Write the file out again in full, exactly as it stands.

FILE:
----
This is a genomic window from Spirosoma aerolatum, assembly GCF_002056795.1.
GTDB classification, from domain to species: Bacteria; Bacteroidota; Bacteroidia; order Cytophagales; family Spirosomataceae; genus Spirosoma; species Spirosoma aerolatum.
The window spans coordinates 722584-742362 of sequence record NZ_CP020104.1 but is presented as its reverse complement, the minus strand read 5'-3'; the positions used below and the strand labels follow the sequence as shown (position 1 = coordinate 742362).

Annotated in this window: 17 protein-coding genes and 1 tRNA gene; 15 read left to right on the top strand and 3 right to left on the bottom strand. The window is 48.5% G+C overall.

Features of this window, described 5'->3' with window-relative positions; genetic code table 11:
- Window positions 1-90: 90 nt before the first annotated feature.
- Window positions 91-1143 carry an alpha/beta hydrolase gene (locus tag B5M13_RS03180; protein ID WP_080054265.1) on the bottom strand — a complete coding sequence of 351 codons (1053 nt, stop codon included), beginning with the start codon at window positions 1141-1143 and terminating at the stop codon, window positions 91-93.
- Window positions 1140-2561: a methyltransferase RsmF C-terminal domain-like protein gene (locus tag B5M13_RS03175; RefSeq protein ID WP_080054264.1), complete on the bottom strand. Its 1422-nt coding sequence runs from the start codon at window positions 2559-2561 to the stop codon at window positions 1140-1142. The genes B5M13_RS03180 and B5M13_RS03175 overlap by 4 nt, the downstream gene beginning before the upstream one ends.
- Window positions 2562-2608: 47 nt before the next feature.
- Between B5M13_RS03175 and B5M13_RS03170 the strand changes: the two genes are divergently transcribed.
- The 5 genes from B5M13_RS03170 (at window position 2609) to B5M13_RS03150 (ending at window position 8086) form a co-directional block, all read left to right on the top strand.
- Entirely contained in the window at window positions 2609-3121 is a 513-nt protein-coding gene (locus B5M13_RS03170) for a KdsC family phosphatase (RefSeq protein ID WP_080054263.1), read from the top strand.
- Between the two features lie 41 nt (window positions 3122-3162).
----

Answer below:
This is a genomic window from Spirosoma aerolatum, assembly GCF_002056795.1.
GTDB classification, from domain to species: Bacteria; Bacteroidota; Bacteroidia; order Cytophagales; family Spirosomataceae; genus Spirosoma; species Spirosoma aerolatum.
The window spans coordinates 722584-742362 of sequence record NZ_CP020104.1 but is presented as its reverse complement, the minus strand read 5'-3'; the positions used below and the strand labels follow the sequence as shown (position 1 = coordinate 742362).

Annotated in this window: 17 protein-coding genes and 1 tRNA gene; 15 read left to right on the top strand and 3 right to left on the bottom strand. The window is 48.5% G+C overall.

Features of this window, described 5'->3' with window-relative positions; genetic code table 11:
- Window positions 1-90: 90 nt before the first annotated feature.
- Window positions 91-1143 carry an alpha/beta hydrolase gene (locus tag B5M13_RS03180; protein ID WP_080054265.1) on the bottom strand — a complete coding sequence of 351 codons (1053 nt, stop codon included), beginning with the start codon at window positions 1141-1143 and terminating at the stop codon, window positions 91-93.
- Window positions 1140-2561: a methyltransferase RsmF C-terminal domain-like protein gene (locus tag B5M13_RS03175; RefSeq protein ID WP_080054264.1), complete on the bottom strand. Its 1422-nt coding sequence runs from the start codon at window positions 2559-2561 to the stop codon at window positions 1140-1142. The genes B5M13_RS03180 and B5M13_RS03175 overlap by 4 nt, the downstream gene beginning before the upstream one ends.
- Window positions 2562-2608: 47 nt before the next feature.
- Between B5M13_RS03175 and B5M13_RS03170 the strand changes: the two genes are divergently transcribed.
- The 5 genes from B5M13_RS03170 (at window position 2609) to B5M13_RS03150 (ending at window position 8086) form a co-directional block, all read left to right on the top strand.
- Entirely contained in the window at window positions 2609-3121 is a 513-nt protein-coding gene (locus B5M13_RS03170) for a KdsC family phosphatase (RefSeq protein ID WP_080054263.1), read from the top strand.
- Between the two features lie 41 nt (window positions 3122-3162).